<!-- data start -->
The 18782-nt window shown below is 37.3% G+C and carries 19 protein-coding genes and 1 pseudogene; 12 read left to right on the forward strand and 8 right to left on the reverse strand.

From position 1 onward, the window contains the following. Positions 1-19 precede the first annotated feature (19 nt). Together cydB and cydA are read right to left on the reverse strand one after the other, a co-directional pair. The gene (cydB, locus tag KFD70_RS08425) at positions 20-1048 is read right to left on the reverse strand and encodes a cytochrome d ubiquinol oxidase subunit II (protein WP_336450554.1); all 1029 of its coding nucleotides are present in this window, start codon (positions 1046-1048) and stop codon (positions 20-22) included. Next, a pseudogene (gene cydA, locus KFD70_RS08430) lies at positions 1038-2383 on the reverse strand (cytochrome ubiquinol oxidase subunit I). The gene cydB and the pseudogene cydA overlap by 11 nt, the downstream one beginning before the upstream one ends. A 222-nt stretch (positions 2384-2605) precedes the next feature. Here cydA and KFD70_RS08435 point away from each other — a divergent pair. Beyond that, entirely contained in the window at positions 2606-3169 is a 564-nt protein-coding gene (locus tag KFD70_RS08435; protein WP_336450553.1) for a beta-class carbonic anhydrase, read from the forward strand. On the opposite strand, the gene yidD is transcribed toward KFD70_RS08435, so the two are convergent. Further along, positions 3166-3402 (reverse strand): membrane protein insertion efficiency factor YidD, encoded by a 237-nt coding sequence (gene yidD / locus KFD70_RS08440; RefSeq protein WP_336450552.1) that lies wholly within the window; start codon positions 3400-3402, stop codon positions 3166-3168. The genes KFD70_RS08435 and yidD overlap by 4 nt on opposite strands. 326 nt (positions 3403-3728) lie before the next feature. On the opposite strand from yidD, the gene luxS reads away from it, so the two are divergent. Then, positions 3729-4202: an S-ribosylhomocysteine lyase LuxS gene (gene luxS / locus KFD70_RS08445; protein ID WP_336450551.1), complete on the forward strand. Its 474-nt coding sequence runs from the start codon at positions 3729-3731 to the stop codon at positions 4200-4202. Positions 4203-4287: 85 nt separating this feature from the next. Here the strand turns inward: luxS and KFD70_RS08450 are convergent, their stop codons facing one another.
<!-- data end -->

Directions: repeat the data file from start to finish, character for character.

The 18782-nt window shown below is 37.3% G+C and carries 19 protein-coding genes and 1 pseudogene; 12 read left to right on the forward strand and 8 right to left on the reverse strand.

From position 1 onward, the window contains the following. Positions 1-19 precede the first annotated feature (19 nt). Together cydB and cydA are read right to left on the reverse strand one after the other, a co-directional pair. The gene (cydB, locus tag KFD70_RS08425) at positions 20-1048 is read right to left on the reverse strand and encodes a cytochrome d ubiquinol oxidase subunit II (protein WP_336450554.1); all 1029 of its coding nucleotides are present in this window, start codon (positions 1046-1048) and stop codon (positions 20-22) included. Next, a pseudogene (gene cydA, locus KFD70_RS08430) lies at positions 1038-2383 on the reverse strand (cytochrome ubiquinol oxidase subunit I). The gene cydB and the pseudogene cydA overlap by 11 nt, the downstream one beginning before the upstream one ends. A 222-nt stretch (positions 2384-2605) precedes the next feature. Here cydA and KFD70_RS08435 point away from each other — a divergent pair. Beyond that, entirely contained in the window at positions 2606-3169 is a 564-nt protein-coding gene (locus tag KFD70_RS08435; protein WP_336450553.1) for a beta-class carbonic anhydrase, read from the forward strand. On the opposite strand, the gene yidD is transcribed toward KFD70_RS08435, so the two are convergent. Further along, positions 3166-3402 (reverse strand): membrane protein insertion efficiency factor YidD, encoded by a 237-nt coding sequence (gene yidD / locus KFD70_RS08440; RefSeq protein WP_336450552.1) that lies wholly within the window; start codon positions 3400-3402, stop codon positions 3166-3168. The genes KFD70_RS08435 and yidD overlap by 4 nt on opposite strands. 326 nt (positions 3403-3728) lie before the next feature. On the opposite strand from yidD, the gene luxS reads away from it, so the two are divergent. Then, positions 3729-4202: an S-ribosylhomocysteine lyase LuxS gene (gene luxS / locus KFD70_RS08445; protein ID WP_336450551.1), complete on the forward strand. Its 474-nt coding sequence runs from the start codon at positions 3729-3731 to the stop codon at positions 4200-4202. Positions 4203-4287: 85 nt separating this feature from the next. Here the strand turns inward: luxS and KFD70_RS08450 are convergent, their stop codons facing one another.